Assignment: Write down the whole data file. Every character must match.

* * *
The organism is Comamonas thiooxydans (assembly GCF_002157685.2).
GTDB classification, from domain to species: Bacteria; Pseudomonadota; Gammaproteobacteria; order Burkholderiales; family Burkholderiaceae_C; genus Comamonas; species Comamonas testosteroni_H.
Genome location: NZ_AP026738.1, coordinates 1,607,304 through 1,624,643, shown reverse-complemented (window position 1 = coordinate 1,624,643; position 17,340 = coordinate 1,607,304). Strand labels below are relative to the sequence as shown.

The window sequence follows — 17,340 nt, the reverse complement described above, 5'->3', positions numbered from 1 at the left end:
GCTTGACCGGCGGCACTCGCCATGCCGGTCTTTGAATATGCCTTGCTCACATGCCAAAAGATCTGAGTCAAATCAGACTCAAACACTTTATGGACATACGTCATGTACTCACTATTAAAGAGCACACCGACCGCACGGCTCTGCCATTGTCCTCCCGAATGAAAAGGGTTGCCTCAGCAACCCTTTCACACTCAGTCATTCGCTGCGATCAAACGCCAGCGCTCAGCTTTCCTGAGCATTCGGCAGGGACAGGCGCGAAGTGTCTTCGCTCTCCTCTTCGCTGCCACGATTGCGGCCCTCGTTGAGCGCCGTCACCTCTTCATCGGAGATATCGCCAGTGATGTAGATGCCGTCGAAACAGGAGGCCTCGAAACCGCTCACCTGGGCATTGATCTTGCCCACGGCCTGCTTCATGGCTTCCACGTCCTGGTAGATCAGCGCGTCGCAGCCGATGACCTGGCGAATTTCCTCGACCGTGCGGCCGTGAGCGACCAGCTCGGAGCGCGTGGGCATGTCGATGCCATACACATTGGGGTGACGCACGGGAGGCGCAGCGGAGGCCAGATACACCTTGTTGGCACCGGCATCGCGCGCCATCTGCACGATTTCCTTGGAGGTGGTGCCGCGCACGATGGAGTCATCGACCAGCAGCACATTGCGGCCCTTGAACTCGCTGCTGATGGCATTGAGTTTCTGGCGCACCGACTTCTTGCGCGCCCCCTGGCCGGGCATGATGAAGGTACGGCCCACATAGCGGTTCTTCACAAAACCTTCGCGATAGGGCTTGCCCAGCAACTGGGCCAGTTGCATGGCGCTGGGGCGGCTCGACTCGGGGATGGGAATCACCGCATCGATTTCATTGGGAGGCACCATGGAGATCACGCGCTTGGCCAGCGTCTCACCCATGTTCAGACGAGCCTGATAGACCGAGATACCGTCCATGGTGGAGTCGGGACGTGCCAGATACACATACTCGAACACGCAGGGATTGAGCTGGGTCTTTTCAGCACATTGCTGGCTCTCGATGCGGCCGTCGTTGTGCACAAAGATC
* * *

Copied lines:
The organism is Comamonas thiooxydans (assembly GCF_002157685.2).
GTDB classification, from domain to species: Bacteria; Pseudomonadota; Gammaproteobacteria; order Burkholderiales; family Burkholderiaceae_C; genus Comamonas; species Comamonas testosteroni_H.
Genome location: NZ_AP026738.1, coordinates 1,607,304 through 1,624,643, shown reverse-complemented (window position 1 = coordinate 1,624,643; position 17,340 = coordinate 1,607,304). Strand labels below are relative to the sequence as shown.

The window sequence follows — 17,340 nt, the reverse complement described above, 5'->3', positions numbered from 1 at the left end:
GCTTGACCGGCGGCACTCGCCATGCCGGTCTTTGAATATGCCTTGCTCACATGCCAAAAGATCTGAGTCAAATCAGACTCAAACACTTTATGGACATACGTCATGTACTCACTATTAAAGAGCACACCGACCGCACGGCTCTGCCATTGTCCTCCCGAATGAAAAGGGTTGCCTCAGCAACCCTTTCACACTCAGTCATTCGCTGCGATCAAACGCCAGCGCTCAGCTTTCCTGAGCATTCGGCAGGGACAGGCGCGAAGTGTCTTCGCTCTCCTCTTCGCTGCCACGATTGCGGCCCTCGTTGAGCGCCGTCACCTCTTCATCGGAGATATCGCCAGTGATGTAGATGCCGTCGAAACAGGAGGCCTCGAAACCGCTCACCTGGGCATTGATCTTGCCCACGGCCTGCTTCATGGCTTCCACGTCCTGGTAGATCAGCGCGTCGCAGCCGATGACCTGGCGAATTTCCTCGACCGTGCGGCCGTGAGCGACCAGCTCGGAGCGCGTGGGCATGTCGATGCCATACACATTGGGGTGACGCACGGGAGGCGCAGCGGAGGCCAGATACACCTTGTTGGCACCGGCATCGCGCGCCATCTGCACGATTTCCTTGGAGGTGGTGCCGCGCACGATGGAGTCATCGACCAGCAGCACATTGCGGCCCTTGAACTCGCTGCTGATGGCATTGAGTTTCTGGCGCACCGACTTCTTGCGCGCCCCCTGGCCGGGCATGATGAAGGTACGGCCCACATAGCGGTTCTTCACAAAACCTTCGCGATAGGGCTTGCCCAGCAACTGGGCCAGTTGCATGGCGCTGGGGCGGCTCGACTCGGGGATGGGAATCACCGCATCGATTTCATTGGGAGGCACCATGGAGATCACGCGCTTGGCCAGCGTCTCACCCATGTTCAGACGAGCCTGATAGACCGAGATACCGTCCATGGTGGAGTCGGGACGTGCCAGATACACATACTCGAACACGCAGGGATTGAGCTGGGTCTTTTCAGCACATTGCTGGCTCTCGATGCGGCCGTCGTTGTGCACAAAGATC